But you already had a suspect in your sights.
Exactly—even a long-term suspect! Some 20 years ago, my team and I started working on a protein called PqsE, which was thought to be associated with the production of pyocyanin. At that time, we were able to elucidate its crystal structure, among other things.
And then, about five years ago, we obtained the first evidence in laboratory studies that the intrinsically rather unstable protein RhlR is stabilized by binding to PqsE. Since then, it was obvious to me that PqsE might also be directly involved in the activation of the pyocyanin genes—but I could not prove it, yet.
Now you succeeded, as your recent study in Nature Communications shows.
Yes, finally. Through the help of highly sophisticated computer-assisted methods that were developed only recently. This would not have been possible in the past. We used software from Israel to design an artificial RhlR protein on the computer that should be stable by itself and still retain its full function in gene reading. We then had the DNA blueprint to have it produced by a company and subsequently examined the artificial protein in our lab.
In our study, we tested whether the stabilized, synthetic RhlR is able to start gene reading for the production of pyocyanin even in the absence of PqsE. And lo and behold: That was exactly the case. On the other hand, in comparative experiments, the natural RhlR was unable to read the genes in the absence of PqsE, and no pyocyanin was produced. We were thus able to show that a stable RhlR is required for the reading process—and that the PqsE protein is responsible for this by associating with RhlR to form a complex.
However, PqsE had previously led you and your international research colleagues up the garden path
Yes, that's right. PqsE had been classified in the group of so-called thioesterases on the basis of its properties as an enzyme, which are proteins that accelerate (bio)chemical processes. Therefore, it was presumed that its activities as an enzyme would also come into play in some way with regard to pyocyanin. But the stabilizing effect that PqsE exerts on RhlR has nothing at all to do with its activity as an enzyme. PqsE has actually been leading us up the garden path for quite a long time. But fortunately we have now been able to officially report its moonlighting as a stabilizer of RhlR—and may even be able to stop it in future.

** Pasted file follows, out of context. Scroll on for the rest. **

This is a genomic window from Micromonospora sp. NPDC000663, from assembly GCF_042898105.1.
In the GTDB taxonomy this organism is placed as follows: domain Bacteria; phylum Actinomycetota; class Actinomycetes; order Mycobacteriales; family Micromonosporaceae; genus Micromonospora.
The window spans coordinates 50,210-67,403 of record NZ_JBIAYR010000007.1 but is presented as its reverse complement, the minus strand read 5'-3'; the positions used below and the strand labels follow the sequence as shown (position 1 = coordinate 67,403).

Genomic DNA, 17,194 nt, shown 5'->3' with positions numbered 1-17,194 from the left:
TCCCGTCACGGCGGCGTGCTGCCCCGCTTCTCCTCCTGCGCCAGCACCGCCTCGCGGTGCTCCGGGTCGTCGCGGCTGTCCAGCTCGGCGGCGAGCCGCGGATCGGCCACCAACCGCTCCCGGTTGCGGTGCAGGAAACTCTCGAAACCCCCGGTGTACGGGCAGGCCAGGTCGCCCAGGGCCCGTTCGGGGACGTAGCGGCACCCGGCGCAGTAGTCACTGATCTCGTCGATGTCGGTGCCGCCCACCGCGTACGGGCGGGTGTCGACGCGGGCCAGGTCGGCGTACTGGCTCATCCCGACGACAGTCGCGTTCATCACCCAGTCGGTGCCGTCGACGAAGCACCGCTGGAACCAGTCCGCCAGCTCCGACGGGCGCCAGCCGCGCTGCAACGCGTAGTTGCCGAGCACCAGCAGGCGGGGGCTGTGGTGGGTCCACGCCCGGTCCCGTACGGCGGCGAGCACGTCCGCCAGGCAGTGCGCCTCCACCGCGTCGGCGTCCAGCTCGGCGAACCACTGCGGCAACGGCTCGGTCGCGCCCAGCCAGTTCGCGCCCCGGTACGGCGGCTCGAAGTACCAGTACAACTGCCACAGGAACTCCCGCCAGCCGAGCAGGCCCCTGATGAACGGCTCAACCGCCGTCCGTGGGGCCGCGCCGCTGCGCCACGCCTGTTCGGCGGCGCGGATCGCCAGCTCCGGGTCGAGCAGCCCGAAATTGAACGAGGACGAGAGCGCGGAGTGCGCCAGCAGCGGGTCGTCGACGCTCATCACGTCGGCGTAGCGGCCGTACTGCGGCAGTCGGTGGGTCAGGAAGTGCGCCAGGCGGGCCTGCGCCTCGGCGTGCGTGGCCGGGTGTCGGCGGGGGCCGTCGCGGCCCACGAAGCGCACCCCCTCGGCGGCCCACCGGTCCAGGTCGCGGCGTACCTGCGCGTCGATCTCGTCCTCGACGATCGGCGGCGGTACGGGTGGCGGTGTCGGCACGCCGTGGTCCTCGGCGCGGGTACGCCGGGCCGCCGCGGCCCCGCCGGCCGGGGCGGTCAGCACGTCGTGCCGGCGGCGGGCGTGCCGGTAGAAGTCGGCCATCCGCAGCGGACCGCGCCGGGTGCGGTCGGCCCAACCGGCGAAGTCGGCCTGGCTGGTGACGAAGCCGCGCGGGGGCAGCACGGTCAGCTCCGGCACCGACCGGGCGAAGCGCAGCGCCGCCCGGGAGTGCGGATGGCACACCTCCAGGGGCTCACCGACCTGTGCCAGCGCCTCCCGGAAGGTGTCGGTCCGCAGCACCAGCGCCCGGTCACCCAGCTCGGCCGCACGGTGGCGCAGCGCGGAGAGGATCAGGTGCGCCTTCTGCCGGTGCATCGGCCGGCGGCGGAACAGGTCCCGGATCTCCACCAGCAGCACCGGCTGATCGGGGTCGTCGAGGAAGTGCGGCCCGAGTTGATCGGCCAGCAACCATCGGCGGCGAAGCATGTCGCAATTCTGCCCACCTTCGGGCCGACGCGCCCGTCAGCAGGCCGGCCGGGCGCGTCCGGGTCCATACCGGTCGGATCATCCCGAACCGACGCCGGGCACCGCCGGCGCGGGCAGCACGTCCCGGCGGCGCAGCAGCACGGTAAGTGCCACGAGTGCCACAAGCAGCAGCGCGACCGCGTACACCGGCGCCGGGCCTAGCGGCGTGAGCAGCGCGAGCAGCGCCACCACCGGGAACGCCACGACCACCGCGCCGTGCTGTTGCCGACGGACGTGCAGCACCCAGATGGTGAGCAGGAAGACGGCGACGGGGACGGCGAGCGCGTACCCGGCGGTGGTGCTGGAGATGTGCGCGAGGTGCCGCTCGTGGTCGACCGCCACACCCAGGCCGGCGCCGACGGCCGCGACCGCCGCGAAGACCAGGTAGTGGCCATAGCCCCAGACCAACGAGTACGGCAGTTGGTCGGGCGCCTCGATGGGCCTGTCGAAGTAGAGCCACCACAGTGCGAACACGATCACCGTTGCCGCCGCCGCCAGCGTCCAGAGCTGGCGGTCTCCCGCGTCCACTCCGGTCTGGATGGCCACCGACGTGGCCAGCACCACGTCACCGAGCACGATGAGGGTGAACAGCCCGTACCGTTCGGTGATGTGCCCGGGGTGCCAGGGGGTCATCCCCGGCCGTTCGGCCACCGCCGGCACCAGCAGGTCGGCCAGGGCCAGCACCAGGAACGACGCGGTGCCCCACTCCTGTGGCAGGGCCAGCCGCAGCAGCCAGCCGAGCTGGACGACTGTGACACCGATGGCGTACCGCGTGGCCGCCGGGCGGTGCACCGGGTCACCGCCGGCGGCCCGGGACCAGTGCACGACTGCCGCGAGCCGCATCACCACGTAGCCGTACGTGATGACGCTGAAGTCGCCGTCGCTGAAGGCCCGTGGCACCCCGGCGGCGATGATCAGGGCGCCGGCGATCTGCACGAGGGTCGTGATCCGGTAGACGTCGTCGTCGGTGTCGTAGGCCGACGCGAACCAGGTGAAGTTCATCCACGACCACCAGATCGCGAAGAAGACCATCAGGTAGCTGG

Where do you go from here—will the proteins of Pseudomonas aeruginosa continue to keep you occupied?
Definitely. They haven't let me go for twenty years, and I guess there will be many more years to come—and it's getting really exciting now. With modern methods like protein crystallography, we were able to visualize the RhlR-PqsE protein complex in 3D in our study. This is an excellent basis for searching, together with our colleagues at the HZI, for active substances that specifically interfere with this interaction and could be used as pathoblockers.
We are already working on a screening procedure and hope that our future research will continue contributing to the identification of novel therapeutic approaches that can be successfully applied in Pseudomonas infections.
More information: Sebastian Roman Borgert et al, Moonlighting chaperone activity of the enzyme PqsE contributes to RhlR-controlled virulence of Pseudomonas aeruginosa, Nature Communications (2022). DOI: 10.1038/s41467-022-35030-w
Journal information: Nature Communications
Provided by Helmholtz-Zentrum für Infektionsforschung